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Jul 9, 2013 12:59 PM

Can I rescue this tomato jam?

I don't do canning-type jams (sterilizing jars, water bath, etc), but have had success with quick jams that will keep a few weeks in the fridge.

Made this tomato jam yesterday, and while the flavor is okay (overly sweet, but I could fix that next time), it didn't gel properly--it's a little thick, but still soupy. Any way I can reprocess it somehow? Here's the recipe:

2 1/4 lb tomatoes
1 box SureJell
4 1/2 c sugar
1 tsp lemon rind
3 Tbl lemon juice
1/2 tsp each: cloves, allspice, cinnamon

Scald tomatoes, remove skins, chop. Simmer 10 min., measure out 3 cups.
Mix SureJell w/ tomatoes in saucepan.
Add lemon juice and spices.
Bring to rolling boil, stirring constantly, boil 1 minute
Add sugar, bring back to boil for 1 more minute
Makes 2 pints.

I was skeptical about such brief cooking--is that the problem with the finished consistency?

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  1. Did you bring it to a full rolling boil and then set the timer for 1 minute? This is the classic SureJell technique, so maybe if it didn't gel it has something to do with the tomatoes. Were they really super ripe? Less ripe fruit usually gels better than over ripe fruit.

    There is a technique to re-cook jams or jellies that don't gel. I tried it once with Certo liquid pectin, I think the method was on the bottle.

    7 Replies
    1. re: dkenworthy

      Thanks--fished out the directions from the trash for the SureJell and there are instructions for SureDidn'tJell. Will try the re-process this morning (and yes, rolling boil for exactly 1 min.) Yes, the tomatoes were ripe, but not over-ripe. Just picked another 8 lbs. of tomatoes this morning, so I want to get this jammin' thing right! BTW, what do you think of reducing the sugar--couldn't find that Less Sugar SureJell that I read about, so unsure of the ratio problems, if any.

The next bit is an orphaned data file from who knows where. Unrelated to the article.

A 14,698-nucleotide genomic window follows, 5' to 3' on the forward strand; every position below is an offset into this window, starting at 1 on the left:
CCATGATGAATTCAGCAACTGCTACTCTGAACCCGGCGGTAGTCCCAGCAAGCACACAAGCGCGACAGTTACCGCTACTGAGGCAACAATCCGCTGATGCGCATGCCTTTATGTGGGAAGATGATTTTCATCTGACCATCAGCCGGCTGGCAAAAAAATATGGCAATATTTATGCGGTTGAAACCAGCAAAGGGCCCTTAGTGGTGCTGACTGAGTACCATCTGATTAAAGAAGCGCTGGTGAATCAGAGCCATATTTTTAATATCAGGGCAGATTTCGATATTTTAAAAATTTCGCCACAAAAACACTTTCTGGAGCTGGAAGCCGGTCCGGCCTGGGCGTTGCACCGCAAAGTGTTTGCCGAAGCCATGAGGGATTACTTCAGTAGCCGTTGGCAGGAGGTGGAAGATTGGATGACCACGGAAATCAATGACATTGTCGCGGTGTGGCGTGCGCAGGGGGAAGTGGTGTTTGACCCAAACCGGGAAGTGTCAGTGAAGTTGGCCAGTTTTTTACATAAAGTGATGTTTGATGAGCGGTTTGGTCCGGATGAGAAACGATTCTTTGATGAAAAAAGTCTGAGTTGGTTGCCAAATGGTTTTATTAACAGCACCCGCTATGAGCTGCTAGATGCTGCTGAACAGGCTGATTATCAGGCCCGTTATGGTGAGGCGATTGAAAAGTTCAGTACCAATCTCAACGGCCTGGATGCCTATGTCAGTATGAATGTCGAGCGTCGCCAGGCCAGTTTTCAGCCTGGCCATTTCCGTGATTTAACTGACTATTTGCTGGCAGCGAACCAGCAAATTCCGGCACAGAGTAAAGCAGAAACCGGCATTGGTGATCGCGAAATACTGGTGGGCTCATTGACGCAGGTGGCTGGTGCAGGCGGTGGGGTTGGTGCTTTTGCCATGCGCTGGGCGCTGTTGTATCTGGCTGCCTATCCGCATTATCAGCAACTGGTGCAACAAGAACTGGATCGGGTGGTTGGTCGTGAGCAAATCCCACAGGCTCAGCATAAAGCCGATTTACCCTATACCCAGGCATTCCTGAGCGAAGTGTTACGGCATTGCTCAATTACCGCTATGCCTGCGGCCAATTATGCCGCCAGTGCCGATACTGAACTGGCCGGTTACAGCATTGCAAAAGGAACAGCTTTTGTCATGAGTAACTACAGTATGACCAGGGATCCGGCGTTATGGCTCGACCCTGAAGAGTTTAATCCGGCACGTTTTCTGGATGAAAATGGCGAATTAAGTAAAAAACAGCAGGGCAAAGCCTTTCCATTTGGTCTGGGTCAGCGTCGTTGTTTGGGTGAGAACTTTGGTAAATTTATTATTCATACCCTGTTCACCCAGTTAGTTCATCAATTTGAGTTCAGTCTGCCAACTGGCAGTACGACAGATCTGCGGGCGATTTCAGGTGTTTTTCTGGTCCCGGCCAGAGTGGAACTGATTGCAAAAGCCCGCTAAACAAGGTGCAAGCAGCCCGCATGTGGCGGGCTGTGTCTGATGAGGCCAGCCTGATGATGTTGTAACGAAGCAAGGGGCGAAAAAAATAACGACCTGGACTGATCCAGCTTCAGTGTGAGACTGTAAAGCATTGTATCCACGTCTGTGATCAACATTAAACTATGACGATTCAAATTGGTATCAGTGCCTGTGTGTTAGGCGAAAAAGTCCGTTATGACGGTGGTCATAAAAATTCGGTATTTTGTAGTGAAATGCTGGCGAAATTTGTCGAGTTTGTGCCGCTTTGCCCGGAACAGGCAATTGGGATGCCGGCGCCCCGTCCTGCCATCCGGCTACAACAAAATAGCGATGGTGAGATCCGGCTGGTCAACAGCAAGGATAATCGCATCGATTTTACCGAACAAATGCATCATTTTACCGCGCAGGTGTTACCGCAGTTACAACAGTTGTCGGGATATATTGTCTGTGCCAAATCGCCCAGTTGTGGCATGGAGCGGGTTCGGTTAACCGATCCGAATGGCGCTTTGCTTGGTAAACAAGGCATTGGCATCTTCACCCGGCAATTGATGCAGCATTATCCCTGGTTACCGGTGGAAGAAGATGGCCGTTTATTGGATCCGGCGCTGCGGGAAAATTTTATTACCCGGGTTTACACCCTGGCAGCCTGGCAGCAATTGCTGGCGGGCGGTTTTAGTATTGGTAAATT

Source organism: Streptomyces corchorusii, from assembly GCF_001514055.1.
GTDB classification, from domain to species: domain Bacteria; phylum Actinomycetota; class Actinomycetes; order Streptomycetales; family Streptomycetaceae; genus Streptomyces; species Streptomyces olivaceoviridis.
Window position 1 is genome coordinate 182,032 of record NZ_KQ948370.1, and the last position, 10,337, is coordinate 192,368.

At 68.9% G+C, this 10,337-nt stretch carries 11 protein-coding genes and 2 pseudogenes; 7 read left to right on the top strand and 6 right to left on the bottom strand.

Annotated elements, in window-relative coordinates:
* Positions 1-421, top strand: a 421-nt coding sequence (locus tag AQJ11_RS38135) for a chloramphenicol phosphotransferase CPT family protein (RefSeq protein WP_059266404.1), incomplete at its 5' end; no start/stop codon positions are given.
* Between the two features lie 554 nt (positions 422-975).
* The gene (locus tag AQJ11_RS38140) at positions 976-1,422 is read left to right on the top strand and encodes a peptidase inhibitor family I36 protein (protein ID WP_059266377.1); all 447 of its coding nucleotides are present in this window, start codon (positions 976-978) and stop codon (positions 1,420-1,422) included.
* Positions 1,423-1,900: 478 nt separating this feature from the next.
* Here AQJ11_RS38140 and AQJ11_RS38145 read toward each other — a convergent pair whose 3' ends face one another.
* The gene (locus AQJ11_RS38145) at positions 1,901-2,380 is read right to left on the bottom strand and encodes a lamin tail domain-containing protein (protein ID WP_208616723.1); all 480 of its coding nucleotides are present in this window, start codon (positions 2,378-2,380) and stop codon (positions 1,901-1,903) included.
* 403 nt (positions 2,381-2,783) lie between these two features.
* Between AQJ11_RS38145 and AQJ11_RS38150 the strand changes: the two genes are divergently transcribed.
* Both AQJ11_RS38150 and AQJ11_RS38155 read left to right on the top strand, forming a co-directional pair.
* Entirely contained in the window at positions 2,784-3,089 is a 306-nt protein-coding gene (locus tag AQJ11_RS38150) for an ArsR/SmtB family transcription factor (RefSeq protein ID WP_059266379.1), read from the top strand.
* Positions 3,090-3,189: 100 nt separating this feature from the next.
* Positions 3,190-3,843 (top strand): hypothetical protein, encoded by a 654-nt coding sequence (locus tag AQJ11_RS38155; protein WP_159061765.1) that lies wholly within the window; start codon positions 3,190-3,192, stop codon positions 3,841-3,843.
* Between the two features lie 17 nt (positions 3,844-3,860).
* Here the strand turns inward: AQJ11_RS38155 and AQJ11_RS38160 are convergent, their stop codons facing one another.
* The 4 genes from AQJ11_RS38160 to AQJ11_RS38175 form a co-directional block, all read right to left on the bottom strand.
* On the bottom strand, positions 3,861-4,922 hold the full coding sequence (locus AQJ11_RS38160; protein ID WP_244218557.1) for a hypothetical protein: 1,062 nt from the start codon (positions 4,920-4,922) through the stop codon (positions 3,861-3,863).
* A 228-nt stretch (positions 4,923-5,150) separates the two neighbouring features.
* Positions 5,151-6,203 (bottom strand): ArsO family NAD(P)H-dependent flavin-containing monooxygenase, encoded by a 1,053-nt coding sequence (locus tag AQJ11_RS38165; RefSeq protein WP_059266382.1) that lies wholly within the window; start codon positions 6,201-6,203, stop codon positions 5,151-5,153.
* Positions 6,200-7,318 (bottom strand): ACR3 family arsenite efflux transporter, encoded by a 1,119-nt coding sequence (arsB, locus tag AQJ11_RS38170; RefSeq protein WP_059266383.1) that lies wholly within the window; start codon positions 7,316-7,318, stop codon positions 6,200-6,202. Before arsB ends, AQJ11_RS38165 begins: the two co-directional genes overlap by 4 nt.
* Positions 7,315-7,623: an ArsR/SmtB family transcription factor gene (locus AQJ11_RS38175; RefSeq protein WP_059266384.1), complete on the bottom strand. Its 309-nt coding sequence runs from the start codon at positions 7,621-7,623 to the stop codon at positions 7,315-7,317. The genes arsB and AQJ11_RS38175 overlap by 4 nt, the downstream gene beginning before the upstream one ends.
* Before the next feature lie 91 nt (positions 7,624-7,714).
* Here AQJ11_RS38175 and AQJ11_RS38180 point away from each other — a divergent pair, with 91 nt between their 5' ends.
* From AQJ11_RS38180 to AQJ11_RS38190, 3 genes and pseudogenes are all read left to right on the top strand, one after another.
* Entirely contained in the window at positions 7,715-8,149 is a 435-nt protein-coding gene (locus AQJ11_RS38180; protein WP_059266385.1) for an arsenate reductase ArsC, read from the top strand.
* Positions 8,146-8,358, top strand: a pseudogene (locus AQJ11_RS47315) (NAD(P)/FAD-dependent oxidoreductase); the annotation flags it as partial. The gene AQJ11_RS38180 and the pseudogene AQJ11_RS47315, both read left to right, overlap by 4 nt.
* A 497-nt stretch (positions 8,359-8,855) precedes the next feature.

Also have about 8 lbs. of home-grown peaches in the freezer that I want to quick-jam, too.

      1. re: pine time

        Well, gelling is a complex reaction between sugar, acid, and pectin. If you want to reduce the sugar, it is much more likely to succeed if you buy some low-sugar recipe pectin.

        I wonder if the culprit was low acid tomatoes if they weren't over ripe? Good luck!

        1. re: dkenworthy

          The acidity of the tomatoes can vary greatly from variety to variety, I'd suspect a lack of enough acid. You've got a lot of sugar there, but I suspect you may need more acid to make the conditions more enable for the pectin strands to tangle up and form a gel.

          1. re: ePressureCooker

            What do you think of adding a bit more lemon juice? The jam is sweeter than I'd like, so the extra lemon could cut that and add more acidity, too.

            1. re: pine time

              I would probably add some lemon segments, chopped up really finely, to add both acidity and pectin (just in case lack of pectin is a problem). I've never done tomato jam, but with regular jams, its my understanding that reheating will reduce both some of the sugar and some of the pectin, and there is more pectin in the membranes of the lemon than there is in the juice, so you probably want to get the membranes in there too, to help compensate for pectin loss.

              1. re: ePressureCooker

                how would reheating reduce the sugar? i don't know about the diminishing power of pectin, but that seems logical.

                1. re: alkapal

                  Reducing probably isn't the right word. I read that it breaks down the sugar more, which means it would break down into constituent parts, presumably fructose and glucose. I wish I remembered where I read that now, but at the moment its escaping me. Perhaps it'll hit me later...

    2. the indians make some lovely tomato-onion chutney you could transform this into….

      question for the expert jelly makers here: can an additional box or half of sure-jell be used?

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